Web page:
From Robert B. Corbin
“The Reeds” May [June] 1st. 1821.
My dear Sir
It is my painful duty to communicate to you, as the friend of my Father, the melancholy intelligence of his death. He expired on Wednesday the 23d. ulto. in the sixty second year of his age, after a short, but painful illness. The high place which you held in his confidence and esteem, together with your intimacy with him in early life, as well as in later years, induce me to give to you the first information of this sorrowful event. It is our wish that the office of delineating his enviable character, and of announcing to the world his decease, should be performed by some kindred mind: and we know of no one who is more able to do justice to the subject, or better entitled to undertake it, than yourself. You, my dear Sir, are the most prominent of that distinguished class of Virginians to which it was my Father’s pride to belong—the task would, therefore, be performed by you with peculiar propriety and, I am confident, with equal pleasure.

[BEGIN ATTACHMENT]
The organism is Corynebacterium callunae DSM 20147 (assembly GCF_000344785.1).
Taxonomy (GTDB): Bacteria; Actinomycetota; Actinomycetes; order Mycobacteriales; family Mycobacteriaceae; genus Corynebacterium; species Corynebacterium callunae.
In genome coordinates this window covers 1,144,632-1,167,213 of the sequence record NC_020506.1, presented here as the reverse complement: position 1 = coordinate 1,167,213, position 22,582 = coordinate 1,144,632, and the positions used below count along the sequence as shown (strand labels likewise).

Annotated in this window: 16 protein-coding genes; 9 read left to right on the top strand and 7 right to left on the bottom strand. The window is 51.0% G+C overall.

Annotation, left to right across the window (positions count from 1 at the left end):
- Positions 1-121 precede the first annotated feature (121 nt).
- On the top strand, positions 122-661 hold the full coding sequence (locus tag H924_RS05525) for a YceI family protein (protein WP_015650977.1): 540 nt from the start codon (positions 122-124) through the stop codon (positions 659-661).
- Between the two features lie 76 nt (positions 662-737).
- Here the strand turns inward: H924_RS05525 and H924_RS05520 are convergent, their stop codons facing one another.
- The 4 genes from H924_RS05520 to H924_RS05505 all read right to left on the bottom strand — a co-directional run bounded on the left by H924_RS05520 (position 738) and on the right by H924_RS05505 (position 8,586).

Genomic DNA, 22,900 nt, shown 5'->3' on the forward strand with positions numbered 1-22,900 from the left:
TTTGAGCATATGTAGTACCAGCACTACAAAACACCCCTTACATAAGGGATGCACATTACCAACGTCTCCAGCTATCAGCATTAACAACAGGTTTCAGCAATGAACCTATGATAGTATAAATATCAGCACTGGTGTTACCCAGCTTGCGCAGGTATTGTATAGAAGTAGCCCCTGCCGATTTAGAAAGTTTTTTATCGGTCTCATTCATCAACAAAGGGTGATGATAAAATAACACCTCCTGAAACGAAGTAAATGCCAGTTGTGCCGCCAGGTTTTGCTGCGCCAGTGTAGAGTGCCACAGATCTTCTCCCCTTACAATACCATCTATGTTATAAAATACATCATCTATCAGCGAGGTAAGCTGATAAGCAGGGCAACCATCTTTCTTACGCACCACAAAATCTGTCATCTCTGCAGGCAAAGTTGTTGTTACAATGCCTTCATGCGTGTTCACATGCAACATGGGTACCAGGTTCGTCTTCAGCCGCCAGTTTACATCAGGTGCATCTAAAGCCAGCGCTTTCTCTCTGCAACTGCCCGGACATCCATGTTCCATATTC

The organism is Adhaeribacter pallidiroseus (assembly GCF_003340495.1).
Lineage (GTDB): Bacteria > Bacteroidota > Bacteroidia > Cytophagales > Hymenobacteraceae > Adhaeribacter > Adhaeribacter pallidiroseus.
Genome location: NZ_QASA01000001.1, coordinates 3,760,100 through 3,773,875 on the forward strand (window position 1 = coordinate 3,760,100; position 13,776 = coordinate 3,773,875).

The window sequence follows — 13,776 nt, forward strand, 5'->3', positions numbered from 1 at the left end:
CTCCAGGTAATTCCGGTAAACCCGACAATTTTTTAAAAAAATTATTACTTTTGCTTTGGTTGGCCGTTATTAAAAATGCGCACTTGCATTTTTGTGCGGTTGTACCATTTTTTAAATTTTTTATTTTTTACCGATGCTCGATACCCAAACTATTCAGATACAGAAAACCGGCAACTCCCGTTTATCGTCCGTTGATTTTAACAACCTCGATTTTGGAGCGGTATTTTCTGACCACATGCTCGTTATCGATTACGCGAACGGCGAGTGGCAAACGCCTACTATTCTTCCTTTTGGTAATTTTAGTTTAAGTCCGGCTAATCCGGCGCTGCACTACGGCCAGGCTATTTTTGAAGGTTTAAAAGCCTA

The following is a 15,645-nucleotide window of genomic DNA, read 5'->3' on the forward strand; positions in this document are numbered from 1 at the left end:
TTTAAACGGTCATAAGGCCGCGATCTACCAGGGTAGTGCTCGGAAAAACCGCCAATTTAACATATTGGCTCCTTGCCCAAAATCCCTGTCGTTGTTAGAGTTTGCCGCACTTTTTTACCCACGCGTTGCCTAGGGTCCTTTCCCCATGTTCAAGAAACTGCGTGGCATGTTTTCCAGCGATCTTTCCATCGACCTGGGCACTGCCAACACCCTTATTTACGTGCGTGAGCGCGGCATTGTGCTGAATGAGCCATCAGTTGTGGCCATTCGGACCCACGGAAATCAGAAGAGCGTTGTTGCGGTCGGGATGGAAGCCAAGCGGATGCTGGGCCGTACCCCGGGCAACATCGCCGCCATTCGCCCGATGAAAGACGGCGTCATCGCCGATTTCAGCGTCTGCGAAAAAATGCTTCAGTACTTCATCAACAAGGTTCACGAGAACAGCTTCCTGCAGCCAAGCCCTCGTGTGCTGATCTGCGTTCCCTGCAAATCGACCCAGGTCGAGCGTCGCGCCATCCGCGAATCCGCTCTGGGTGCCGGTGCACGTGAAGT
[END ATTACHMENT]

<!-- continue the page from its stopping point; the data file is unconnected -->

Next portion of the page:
As you are well acquainted with the history of my Father’s political life, much of which passed under your own observation, it is unnecessary for me, at this time, to remind you of any of it’s events. My worthy friend Mr. Kingman,1 who will have the honor to deliver this letter, will give you the particulars of his illness and any information in relation to his family that you may desire.
My Mother, Brother and all the younger members of the family unite their affectionate regards with mine, for you and Mrs. Madison. With sincere respect and esteem, I am, My dear Sir, yours most truly,
Robert B. Corbin
P.S. Mr. Kingman having lived in the family as Tutor for the last two years, and having had, during that time, much conversation with my Father, will be enabled to refresh your memory in regard to any facts, which you may deem it necessary to make use of.
RC (DLC). Docketed by JM.
1. Eliab Kingman (1797–1883) was born in Warren, Rhode Island, and graduated from Brown University in 1816. He traveled to Virginia and acted as tutor to the Foote, and later, Corbin families, after which, in 1824, he settled in Washington. Thereafter he worked as a journalist. In 1830 he moved to Boston and purchased the New-England Palladium but later sold it and returned to Washington, where he was a correspondent for a number of newspapers until he retired in 1861 (Increase N. Tarbox, “Necrology of the New-England Historic Genealogical Society,” New-England Historical and Genealogical Register 38 : 93; Ben Perley Poore, “Washington News,” Harper’s New Monthly Magazine 48 : 227).